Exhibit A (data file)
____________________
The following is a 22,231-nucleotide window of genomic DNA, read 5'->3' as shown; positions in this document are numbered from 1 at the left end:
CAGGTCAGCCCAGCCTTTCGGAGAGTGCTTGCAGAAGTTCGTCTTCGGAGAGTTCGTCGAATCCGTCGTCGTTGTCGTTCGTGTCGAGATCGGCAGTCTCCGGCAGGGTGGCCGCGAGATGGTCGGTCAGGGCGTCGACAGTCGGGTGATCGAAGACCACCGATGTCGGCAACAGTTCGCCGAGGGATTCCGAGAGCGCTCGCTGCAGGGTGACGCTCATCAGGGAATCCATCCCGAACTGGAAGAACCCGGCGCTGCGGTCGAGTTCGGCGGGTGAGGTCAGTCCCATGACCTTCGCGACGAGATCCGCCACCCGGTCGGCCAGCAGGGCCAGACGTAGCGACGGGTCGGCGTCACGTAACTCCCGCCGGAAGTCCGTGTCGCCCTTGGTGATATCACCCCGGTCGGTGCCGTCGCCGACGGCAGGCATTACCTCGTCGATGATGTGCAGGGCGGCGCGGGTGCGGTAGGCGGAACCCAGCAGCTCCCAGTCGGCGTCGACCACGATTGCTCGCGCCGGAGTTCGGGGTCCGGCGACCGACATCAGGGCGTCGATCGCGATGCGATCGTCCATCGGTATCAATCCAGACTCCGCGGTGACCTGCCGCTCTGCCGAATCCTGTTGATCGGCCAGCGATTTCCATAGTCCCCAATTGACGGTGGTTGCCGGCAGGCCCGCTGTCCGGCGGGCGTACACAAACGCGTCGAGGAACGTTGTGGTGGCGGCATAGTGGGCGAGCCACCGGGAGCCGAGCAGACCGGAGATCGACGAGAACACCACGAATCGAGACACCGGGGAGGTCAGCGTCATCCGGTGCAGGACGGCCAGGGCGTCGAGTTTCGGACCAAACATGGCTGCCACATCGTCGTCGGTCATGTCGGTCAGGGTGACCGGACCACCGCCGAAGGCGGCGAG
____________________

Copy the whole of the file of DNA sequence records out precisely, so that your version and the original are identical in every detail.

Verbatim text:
The following is a 22,231-nucleotide window of genomic DNA, read 5'->3' as shown; positions in this document are numbered from 1 at the left end:
CAGGTCAGCCCAGCCTTTCGGAGAGTGCTTGCAGAAGTTCGTCTTCGGAGAGTTCGTCGAATCCGTCGTCGTTGTCGTTCGTGTCGAGATCGGCAGTCTCCGGCAGGGTGGCCGCGAGATGGTCGGTCAGGGCGTCGACAGTCGGGTGATCGAAGACCACCGATGTCGGCAACAGTTCGCCGAGGGATTCCGAGAGCGCTCGCTGCAGGGTGACGCTCATCAGGGAATCCATCCCGAACTGGAAGAACCCGGCGCTGCGGTCGAGTTCGGCGGGTGAGGTCAGTCCCATGACCTTCGCGACGAGATCCGCCACCCGGTCGGCCAGCAGGGCCAGACGTAGCGACGGGTCGGCGTCACGTAACTCCCGCCGGAAGTCCGTGTCGCCCTTGGTGATATCACCCCGGTCGGTGCCGTCGCCGACGGCAGGCATTACCTCGTCGATGATGTGCAGGGCGGCGCGGGTGCGGTAGGCGGAACCCAGCAGCTCCCAGTCGGCGTCGACCACGATTGCTCGCGCCGGAGTTCGGGGTCCGGCGACCGACATCAGGGCGTCGATCGCGATGCGATCGTCCATCGGTATCAATCCAGACTCCGCGGTGACCTGCCGCTCTGCCGAATCCTGTTGATCGGCCAGCGATTTCCATAGTCCCCAATTGACGGTGGTTGCCGGCAGGCCCGCTGTCCGGCGGGCGTACACAAACGCGTCGAGGAACGTTGTGGTGGCGGCATAGTGGGCGAGCCACCGGGAGCCGAGCAGACCGGAGATCGACGAGAACACCACGAATCGAGACACCGGGGAGGTCAGCGTCATCCGGTGCAGGACGGCCAGGGCGTCGAGTTTCGGACCAAACATGGCTGCCACATCGTCGTCGGTCATGTCGGTCAGGGTGACCGGACCACCGCCGAAGGCGGCGAG